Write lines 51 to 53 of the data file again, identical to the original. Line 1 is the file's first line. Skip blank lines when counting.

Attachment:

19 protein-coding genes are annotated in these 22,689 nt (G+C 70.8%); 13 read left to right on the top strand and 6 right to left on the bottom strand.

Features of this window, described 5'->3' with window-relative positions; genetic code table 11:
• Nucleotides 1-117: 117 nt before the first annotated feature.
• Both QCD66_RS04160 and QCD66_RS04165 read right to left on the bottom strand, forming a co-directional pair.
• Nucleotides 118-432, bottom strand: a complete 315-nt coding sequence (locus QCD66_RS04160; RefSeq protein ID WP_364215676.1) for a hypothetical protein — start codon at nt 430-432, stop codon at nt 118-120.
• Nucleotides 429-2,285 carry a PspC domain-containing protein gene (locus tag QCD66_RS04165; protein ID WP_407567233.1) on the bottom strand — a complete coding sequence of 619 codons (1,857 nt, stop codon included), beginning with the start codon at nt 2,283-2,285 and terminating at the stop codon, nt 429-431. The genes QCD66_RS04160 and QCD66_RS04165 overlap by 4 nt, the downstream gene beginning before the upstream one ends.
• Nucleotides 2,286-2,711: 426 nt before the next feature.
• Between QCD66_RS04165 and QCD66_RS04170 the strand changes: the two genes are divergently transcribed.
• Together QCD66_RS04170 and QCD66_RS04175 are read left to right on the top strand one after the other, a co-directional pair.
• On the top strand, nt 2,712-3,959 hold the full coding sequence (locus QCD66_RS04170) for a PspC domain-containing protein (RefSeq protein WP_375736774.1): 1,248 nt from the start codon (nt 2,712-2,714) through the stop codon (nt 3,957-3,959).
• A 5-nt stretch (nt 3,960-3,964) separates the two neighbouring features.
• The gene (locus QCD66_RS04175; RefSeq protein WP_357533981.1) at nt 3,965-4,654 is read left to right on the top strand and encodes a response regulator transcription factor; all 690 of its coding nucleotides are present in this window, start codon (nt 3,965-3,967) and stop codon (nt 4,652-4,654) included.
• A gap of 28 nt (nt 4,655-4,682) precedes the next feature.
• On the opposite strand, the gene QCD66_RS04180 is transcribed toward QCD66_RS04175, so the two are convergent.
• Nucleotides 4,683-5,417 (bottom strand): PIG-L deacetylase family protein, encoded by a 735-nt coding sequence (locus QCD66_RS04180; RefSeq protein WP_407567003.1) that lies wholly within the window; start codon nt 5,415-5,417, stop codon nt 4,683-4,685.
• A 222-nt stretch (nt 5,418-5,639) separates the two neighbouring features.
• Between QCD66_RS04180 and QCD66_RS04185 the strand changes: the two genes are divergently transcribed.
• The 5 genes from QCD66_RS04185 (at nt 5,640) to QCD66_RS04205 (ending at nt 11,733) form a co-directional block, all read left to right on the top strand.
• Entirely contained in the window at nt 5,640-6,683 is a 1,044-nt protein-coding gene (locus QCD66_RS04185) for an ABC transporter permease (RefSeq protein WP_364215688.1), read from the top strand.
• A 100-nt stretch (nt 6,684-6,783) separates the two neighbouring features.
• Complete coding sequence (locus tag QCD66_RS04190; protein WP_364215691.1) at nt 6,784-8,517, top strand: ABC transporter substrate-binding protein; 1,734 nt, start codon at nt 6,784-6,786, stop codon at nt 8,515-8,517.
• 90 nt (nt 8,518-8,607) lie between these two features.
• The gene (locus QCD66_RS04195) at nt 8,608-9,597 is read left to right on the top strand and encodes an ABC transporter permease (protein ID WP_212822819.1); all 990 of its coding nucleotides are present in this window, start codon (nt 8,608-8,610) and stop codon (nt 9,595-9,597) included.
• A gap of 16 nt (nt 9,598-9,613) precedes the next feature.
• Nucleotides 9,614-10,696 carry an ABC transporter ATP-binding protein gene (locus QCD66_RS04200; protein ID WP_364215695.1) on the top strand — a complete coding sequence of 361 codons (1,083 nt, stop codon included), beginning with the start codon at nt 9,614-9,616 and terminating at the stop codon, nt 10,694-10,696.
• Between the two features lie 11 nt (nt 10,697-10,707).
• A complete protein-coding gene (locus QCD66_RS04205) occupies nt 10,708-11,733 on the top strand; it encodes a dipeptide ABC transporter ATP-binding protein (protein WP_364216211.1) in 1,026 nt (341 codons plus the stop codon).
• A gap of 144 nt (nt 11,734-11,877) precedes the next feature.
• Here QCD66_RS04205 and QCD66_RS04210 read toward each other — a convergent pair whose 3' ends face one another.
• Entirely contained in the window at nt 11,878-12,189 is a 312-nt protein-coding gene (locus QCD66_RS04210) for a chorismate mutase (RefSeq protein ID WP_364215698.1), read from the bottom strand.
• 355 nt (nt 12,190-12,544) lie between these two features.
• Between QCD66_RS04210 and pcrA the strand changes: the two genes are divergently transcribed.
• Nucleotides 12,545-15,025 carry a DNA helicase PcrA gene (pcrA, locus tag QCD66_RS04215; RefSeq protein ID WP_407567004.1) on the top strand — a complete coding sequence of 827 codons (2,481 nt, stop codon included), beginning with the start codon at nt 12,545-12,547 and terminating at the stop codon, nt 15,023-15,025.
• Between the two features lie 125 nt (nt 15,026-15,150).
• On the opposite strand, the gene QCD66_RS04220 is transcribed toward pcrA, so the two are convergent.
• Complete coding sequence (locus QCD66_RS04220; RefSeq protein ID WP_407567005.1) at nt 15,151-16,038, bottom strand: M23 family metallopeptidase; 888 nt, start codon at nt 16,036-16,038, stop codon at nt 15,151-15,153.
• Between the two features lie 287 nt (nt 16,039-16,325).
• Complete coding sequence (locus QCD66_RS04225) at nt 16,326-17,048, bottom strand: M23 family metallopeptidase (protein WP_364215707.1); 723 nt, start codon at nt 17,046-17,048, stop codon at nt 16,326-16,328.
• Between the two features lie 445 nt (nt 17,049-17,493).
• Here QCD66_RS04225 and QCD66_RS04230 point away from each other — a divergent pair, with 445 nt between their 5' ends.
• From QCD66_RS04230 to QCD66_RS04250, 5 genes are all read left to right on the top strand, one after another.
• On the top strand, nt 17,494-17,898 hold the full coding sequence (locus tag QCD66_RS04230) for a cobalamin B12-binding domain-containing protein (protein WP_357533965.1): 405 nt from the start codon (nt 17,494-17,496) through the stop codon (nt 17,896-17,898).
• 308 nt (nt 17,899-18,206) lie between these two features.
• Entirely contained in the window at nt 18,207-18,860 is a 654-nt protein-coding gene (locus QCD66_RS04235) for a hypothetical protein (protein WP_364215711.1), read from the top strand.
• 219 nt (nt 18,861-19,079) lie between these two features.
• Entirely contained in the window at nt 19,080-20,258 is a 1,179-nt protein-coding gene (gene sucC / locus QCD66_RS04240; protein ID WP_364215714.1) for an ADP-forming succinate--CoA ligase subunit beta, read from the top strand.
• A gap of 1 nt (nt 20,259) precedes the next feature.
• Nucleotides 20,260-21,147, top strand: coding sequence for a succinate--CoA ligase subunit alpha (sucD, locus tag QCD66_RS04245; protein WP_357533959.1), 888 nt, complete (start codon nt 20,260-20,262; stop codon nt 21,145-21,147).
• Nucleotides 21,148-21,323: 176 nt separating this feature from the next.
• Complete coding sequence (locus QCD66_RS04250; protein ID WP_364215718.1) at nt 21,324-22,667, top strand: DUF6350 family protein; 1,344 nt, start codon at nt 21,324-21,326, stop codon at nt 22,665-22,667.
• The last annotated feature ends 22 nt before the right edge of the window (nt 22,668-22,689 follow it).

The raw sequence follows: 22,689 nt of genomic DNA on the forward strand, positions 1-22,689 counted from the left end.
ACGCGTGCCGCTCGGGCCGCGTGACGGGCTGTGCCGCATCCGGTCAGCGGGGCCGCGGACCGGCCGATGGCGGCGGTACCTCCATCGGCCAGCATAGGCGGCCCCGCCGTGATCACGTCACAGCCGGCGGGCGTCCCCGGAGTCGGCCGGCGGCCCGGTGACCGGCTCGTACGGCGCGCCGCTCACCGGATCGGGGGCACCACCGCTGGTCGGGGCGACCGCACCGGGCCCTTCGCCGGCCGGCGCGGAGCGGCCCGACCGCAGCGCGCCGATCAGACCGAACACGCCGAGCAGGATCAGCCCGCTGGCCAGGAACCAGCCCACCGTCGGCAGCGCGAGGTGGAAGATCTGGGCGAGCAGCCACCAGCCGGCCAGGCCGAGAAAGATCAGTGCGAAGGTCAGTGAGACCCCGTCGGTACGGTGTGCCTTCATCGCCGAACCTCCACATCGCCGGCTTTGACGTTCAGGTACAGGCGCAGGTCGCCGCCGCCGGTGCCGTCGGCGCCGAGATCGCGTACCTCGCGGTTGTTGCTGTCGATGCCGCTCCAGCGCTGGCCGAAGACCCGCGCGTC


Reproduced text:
• The last annotated feature ends 22 nt before the right edge of the window (nt 22,668-22,689 follow it).

The raw sequence follows: 22,689 nt of genomic DNA on the forward strand, positions 1-22,689 counted from the left end.
ACGCGTGCCGCTCGGGCCGCGTGACGGGCTGTGCCGCATCCGGTCAGCGGGGCCGCGGACCGGCCGATGGCGGCGGTACCTCCATCGGCCAGCATAGGCGGCCCCGCCGTGATCACGTCACAGCCGGCGGGCGTCCCCGGAGTCGGCCGGCGGCCCGGTGACCGGCTCGTACGGCGCGCCGCTCACCGGATCGGGGGCACCACCGCTGGTCGGGGCGACCGCACCGGGCCCTTCGCCGGCCGGCGCGGAGCGGCCCGACCGCAGCGCGCCGATCAGACCGAACACGCCGAGCAGGATCAGCCCGCTGGCCAGGAACCAGCCCACCGTCGGCAGCGCGAGGTGGAAGATCTGGGCGAGCAGCCACCAGCCGGCCAGGCCGAGAAAGATCAGTGCGAAGGTCAGTGAGACCCCGTCGGTACGGTGTGCCTTCATCGCCGAACCTCCACATCGCCGGCTTTGACGTTCAGGTACAGGCGCAGGTCGCCGCCGCCGGTGCCGTCGGCGCCGAGATCGCGTACCTCGCGGTTGTTGCTGTCGATGCCGCTCCAGCGCTGGCCGAAGACCCGCGCGTC